Fifteen million Americans a year are plagued with alcoholism. Five million of them are women. Many of them, like Caroline Knapp, started in their early teens and began to use alcohol as "liquid armor," a way to protect themselves against the difficult realities of life. In this extraordinarily candid and revealing memoir, Knapp offers important insights not only about alcoholism, but about life itself and how we learn to cope with it.
Freelance journalist Knapp began drinking in her early teens and continued unabatedly until she "hit bottom" in 1995 and checked herself into a rehab at the age of 36. During that time she managed to graduate with honors from Brown and have a successful career as a journalist, and few people suspected she had a problem with the bottle. Here she recounts the years of denial that helped her rationalize the blackouts, innumerable hangovers, broken relationships and family tensions characteristic of the alcoholic's story. Knapp interweaves her personal history with factual information about alcohol abuse, including frequent references to the AA meetings she's attended. Here's a confession utterly devoid of self-pity, an extraordinarily lucid and very well-written personal account of a common addiction that is filled with insights as well as a comprehensive treatment of the subject. The text reproduces a questionnaire for alcoholism made up by the National Council on Alcoholism and Drug Dependence. First serial to the New York Times Magazine and Cosmopolitan; Literary Guild selection; author tour. (June)
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1 . Learned a lot
Posted October 03, 2010 by Jennifer , Rochelle, ILRead a preview of this book in the O Magazine and decided to read it...it is an alcoholic's memoir...it gives great insight into alcoholism and how so many people have it but can still function in a day to day basis.....
Dial Press Trade Paperback
August 01, 1999
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Excerpt from Drinking by Caroline Knapp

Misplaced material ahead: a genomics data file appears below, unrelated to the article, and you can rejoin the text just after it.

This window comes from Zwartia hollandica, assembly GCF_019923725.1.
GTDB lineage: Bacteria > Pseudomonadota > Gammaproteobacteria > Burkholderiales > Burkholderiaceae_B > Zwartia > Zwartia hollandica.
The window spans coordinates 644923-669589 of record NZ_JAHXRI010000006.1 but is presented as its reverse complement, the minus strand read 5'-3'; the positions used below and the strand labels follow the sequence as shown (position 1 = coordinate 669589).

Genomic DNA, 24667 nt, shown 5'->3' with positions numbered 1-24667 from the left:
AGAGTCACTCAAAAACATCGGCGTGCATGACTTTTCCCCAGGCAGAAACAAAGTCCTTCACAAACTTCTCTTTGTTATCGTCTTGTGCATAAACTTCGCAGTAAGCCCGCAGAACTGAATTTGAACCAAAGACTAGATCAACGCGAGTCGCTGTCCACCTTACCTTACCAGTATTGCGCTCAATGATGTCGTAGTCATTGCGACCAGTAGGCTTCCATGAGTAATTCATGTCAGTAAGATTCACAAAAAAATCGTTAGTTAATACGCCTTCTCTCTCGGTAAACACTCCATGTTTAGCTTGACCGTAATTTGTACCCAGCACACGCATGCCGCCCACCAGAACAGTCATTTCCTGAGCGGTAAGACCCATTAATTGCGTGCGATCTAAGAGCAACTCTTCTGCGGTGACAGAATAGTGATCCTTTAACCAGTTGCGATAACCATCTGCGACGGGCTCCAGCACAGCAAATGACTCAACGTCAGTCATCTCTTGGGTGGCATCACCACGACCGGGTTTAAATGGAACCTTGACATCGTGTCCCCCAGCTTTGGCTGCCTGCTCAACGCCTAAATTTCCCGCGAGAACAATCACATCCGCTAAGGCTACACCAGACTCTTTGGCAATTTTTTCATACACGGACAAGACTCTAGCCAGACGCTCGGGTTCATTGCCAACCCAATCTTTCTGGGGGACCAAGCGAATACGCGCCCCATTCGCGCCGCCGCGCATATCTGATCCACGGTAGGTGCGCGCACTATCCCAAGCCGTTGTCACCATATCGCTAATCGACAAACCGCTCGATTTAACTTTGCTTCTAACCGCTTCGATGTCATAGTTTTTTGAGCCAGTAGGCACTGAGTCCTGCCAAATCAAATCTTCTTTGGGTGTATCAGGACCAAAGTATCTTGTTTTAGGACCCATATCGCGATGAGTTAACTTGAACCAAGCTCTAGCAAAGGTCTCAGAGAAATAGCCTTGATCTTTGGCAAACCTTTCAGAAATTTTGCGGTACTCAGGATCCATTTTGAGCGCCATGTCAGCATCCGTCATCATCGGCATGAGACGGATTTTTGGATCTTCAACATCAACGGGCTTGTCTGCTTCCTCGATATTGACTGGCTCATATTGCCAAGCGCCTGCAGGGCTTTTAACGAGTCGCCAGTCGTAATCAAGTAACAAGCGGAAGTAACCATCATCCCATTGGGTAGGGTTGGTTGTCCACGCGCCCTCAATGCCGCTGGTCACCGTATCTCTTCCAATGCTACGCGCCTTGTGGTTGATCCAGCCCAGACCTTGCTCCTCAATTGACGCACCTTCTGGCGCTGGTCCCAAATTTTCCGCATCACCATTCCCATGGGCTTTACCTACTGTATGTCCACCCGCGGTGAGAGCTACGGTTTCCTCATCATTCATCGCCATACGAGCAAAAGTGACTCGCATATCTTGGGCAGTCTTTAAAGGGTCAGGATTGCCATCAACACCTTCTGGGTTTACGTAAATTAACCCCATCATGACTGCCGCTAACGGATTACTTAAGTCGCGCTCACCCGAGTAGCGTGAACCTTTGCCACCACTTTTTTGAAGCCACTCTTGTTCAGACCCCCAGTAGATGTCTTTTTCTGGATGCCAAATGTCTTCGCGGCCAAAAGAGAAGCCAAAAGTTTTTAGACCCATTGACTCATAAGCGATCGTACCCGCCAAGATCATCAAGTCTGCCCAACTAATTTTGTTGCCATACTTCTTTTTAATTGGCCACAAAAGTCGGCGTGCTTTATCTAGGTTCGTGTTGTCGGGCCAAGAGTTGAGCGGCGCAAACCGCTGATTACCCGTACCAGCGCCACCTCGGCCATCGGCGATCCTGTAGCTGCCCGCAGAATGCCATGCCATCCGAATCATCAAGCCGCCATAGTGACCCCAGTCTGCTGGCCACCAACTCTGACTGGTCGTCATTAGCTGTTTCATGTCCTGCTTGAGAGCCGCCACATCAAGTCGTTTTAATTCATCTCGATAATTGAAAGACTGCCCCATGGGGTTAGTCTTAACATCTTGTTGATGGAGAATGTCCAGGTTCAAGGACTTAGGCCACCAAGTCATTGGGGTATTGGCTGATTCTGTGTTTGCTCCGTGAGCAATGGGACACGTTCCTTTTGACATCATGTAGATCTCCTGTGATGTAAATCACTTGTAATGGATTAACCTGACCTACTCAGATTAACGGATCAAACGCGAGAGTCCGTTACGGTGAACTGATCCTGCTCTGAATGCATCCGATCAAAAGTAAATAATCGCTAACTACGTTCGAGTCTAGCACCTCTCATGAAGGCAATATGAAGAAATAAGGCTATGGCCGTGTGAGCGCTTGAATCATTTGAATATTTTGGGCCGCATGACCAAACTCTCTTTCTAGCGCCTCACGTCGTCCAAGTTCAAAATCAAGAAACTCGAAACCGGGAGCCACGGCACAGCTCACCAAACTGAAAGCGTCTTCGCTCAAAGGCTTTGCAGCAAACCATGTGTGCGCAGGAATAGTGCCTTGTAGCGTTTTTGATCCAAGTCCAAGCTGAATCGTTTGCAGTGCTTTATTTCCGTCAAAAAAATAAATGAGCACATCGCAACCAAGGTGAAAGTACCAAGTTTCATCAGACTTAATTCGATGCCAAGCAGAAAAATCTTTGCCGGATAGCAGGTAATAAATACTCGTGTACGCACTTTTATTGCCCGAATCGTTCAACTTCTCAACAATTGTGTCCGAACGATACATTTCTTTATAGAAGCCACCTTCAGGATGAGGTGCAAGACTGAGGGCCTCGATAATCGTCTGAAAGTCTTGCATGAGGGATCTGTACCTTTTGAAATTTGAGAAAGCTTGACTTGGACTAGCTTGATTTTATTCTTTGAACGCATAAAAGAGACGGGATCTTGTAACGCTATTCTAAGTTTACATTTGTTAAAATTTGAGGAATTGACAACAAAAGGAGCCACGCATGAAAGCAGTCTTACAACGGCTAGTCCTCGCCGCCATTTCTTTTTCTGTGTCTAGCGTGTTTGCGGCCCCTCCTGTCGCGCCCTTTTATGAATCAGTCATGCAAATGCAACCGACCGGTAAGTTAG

A love story. Yes: this is a love story. It's about passion, sensual pleasure, deep pulls, lust, fears, yearning hungers. It's about needs so strong they're crippling. It's about saying good-bye to something you can't fathom living without. I loved the way drink made me feel, and I loved its special power of deflection, its ability to shift my focus away from my own awareness of self and onto something else, something less painful than my own feelings. I loved the sounds of drink: the slide of a cork as it eased out of a wine bottle, the distinct glug-glug of booze pouring into a glass, the clatter of ice cubes in a tumbler. I loved the rituals, the camaraderie of drinking with others, the warming, melting feelings of ease and courage it gave me. Our introduction was not dramatic; it wasn't love at first sight, I don't even remember my first taste of alcohol. The relationship developed gradually, over many years, time punctuated by separations and reunions. Anyone who's ever shifted from general affection and enthusiasm for a lover to outright obsession knows what I mean: the relationship is just there, occupying a small corner of your heart, and then you wake up one morning and some indefinable tide has turned forever and you can't go back. Youneedit; it's a central part of who you are. I used to drink with a woman named Elaine, a next-door neighbor of mine. I was in my twenties when we met and she was in her late forties, divorced and involved with a married man whom she could not give up. Elaine drank a lot, more than I did, and she drank especially hard when the relationship with the married man got rocky, which was often. She drank beer and vodka, and she'd call me up on bad nights and ask me to come over. The beer made her overweight and the vodka made her sloppy, and she'd sit on her sofa with a bottle and cry, her face stained with tears and mascara. I used to sit there and think,Whoa. I'd sympathize and listen and say all the things girlfriends are supposed to say, but inside I'd be shaking my head, knowing she was a wreck and knowing on some level that the booze made her that way, that the liquor fueled her obsession for the married man, fueled her tears, fueled her hopelessness and inability to change. But some small part of me (it got larger over the years) was always secretly relieved to see Elaine that way: a messy drunk's an ugly thing, particularly when the messy drunk's a woman, and I could compare myself to her and feel superiority and relief. I wasn'tthatbad; no way I wasthatbad. And I wasn't that bad. I had lots of rules. I never drank in the morning and I never drank at work, and except for an occasional mimosa or Bloody Mary at a weekend brunch, except for a glass of white wine (maybe two) with lunch on days when I didn't have to do too much in the afternoon, except for an occasional zip across the street from work to the Chinese restaurant with a colleague, I always abided by them. For a long time I didn't even need rules. The drink was there, always just there, the way food's in the refrigerator and ice is in the freezer. In high school the beer just appeared at parties, lugged over in cases by boys in denim jackets and Levi's corduroys. In my parents' house the Scotch and the gin sat in a liquor cabinet, to the left of the fireplace in the living room, and it just emerged, every evening at cocktail hour. I never saw it run out and I never saw it replenished either: it was just there. In college, of course, it was the